“It’s a faster game. You can’t be as specialized. You’ve got to be more multiverse,” Robertshaw said. “I’m excited to see the product all these countries put on the field and they have a solid four years to work on it.”

Sixteen teams scored more than 1,000 goals in 34 games — roughly a goal every 75 seconds —when the sixes discipline went global at The World Games 2022 in Birmingham, Alabama. The Japanese men’s team claimed its first-ever top-three finish with a thrilling win over Great Britain in the bronze medal game.

Kiyoshi Sano
Kiyoshi Sano in disbelief after Japan defeated Great Britain for the men's lacrosse Sixes bronze medal at The World Games 2022 in Birmingham, Ala.
Border Boys Media

Surely, LA28 and the IOC were watching.

“It really evens the playing field for countries,” said Crysti Foote, who played in four world championships for the Canadian women’s national team and coached the U.S. team at Super Sixes in Ontario in October. “Typically in field, with more players, the U.S., Canada and Australia dominate. Sixes will help close the gap and the Olympics brings us closer to that.”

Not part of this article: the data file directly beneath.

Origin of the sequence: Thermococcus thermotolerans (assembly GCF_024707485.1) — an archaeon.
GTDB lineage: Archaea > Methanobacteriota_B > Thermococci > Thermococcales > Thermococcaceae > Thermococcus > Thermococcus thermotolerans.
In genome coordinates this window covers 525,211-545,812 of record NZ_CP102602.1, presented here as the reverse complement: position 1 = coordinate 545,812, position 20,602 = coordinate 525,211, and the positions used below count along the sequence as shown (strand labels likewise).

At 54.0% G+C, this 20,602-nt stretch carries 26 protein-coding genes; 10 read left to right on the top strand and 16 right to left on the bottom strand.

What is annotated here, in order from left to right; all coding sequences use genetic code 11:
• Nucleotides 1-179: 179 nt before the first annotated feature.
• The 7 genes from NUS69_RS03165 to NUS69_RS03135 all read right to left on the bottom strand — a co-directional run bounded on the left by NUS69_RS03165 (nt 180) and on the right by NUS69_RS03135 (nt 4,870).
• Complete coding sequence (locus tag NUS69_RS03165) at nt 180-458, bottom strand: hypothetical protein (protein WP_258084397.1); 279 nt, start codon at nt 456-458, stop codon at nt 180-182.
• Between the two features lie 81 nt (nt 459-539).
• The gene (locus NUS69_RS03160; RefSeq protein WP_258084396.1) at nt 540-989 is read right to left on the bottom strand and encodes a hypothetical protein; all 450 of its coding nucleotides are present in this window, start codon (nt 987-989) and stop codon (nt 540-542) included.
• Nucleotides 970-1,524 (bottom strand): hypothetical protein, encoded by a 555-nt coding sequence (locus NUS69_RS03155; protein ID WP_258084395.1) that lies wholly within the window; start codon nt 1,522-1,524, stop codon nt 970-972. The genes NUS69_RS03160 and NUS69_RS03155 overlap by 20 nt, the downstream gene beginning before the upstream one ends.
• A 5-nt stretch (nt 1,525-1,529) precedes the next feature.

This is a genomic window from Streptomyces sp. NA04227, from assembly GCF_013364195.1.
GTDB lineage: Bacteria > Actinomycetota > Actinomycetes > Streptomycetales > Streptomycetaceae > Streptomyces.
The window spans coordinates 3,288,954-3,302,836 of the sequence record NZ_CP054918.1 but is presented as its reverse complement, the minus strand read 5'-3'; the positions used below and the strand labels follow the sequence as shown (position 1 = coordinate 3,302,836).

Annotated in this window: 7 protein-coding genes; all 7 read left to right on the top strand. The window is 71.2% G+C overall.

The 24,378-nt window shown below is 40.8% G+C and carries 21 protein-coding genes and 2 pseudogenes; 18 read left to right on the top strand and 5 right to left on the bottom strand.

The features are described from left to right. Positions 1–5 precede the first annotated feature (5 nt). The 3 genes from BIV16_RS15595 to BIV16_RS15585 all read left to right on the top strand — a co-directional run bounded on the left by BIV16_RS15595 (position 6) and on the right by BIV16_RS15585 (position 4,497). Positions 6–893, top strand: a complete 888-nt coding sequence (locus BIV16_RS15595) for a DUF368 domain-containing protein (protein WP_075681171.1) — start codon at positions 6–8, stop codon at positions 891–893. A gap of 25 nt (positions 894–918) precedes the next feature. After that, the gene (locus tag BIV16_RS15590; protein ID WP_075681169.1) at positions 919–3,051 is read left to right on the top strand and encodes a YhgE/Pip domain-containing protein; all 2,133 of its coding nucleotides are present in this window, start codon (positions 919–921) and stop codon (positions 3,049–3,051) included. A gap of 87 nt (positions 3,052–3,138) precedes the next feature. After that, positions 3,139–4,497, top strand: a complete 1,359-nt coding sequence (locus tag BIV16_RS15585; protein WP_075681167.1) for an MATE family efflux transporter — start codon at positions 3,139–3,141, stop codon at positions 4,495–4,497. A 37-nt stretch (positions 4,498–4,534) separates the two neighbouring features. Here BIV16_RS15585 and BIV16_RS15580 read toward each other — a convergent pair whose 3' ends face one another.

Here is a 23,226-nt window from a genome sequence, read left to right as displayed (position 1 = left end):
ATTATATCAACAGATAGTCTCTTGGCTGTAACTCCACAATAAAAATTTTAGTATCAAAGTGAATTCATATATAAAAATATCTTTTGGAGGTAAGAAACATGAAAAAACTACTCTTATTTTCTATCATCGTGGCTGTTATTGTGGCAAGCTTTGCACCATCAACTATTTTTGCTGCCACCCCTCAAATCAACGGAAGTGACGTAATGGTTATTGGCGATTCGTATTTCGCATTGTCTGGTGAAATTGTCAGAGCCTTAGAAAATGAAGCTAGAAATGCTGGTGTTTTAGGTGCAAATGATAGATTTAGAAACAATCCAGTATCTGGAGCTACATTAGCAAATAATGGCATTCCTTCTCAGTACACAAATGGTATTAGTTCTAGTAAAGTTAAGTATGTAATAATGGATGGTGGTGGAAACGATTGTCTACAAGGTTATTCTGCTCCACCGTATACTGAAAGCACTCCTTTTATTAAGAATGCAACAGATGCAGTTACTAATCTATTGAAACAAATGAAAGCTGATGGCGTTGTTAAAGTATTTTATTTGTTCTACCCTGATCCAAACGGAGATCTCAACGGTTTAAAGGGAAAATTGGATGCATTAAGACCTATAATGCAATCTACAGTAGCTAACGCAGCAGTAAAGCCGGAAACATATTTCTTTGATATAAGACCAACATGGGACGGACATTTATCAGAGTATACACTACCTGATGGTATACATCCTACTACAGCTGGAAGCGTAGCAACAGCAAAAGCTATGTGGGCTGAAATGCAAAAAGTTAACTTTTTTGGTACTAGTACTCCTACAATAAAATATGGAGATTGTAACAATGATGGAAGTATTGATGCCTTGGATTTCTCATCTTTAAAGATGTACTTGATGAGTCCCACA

Most players love sixes. The PLL and Athletes Unlimited adapted the discipline for offseason events. U.S. athlete Brian Tevlin enjoyed his experience at The World Games so much, he brought it to Notre Dame for a fall ball intra-squad series. Former Syracuse field hockey and lacrosse standout Sam Swart says it’s her favorite version of the game.

Some coaches and fans, however, have spoken out against sixes, saying it veers too far from traditional field lacrosse. It’s jarring to see goalies under siege, turning and raking immediately after goals and putting the ball back into play. The eight-minute running quarters and 30-second shot clocks fly by. Blink and you might miss the play of the game, like Jeff Teat’s absurd one-handed, behind-the-back goal from no angle with a defender draped across his back in Canada’s win over the United States in the World Games final.

Both Tierney and Robertshaw consider themselves traditionalists who have accepted sixes as what will put lacrosse in front of billions of viewers worldwide and spur growth in developing nations.

“It’s an easy argument. We’re in,” Tierney said. “We needed another way. All the people who have done all this work have gotten us a hell of a lot further than the rest of us in the last hundred years.”

“I don’t think it hurts us in terms of showcasing a beautiful game — the athleticism, the finesse, the scoring, the creativity. It’s just a different look,” Robertshaw said. “You’re seeing growth in rugby because of rugby sevens. It’s not the traditional game. But that’s what’s in the Olympics. It’s a steppingstone to the full-field game.”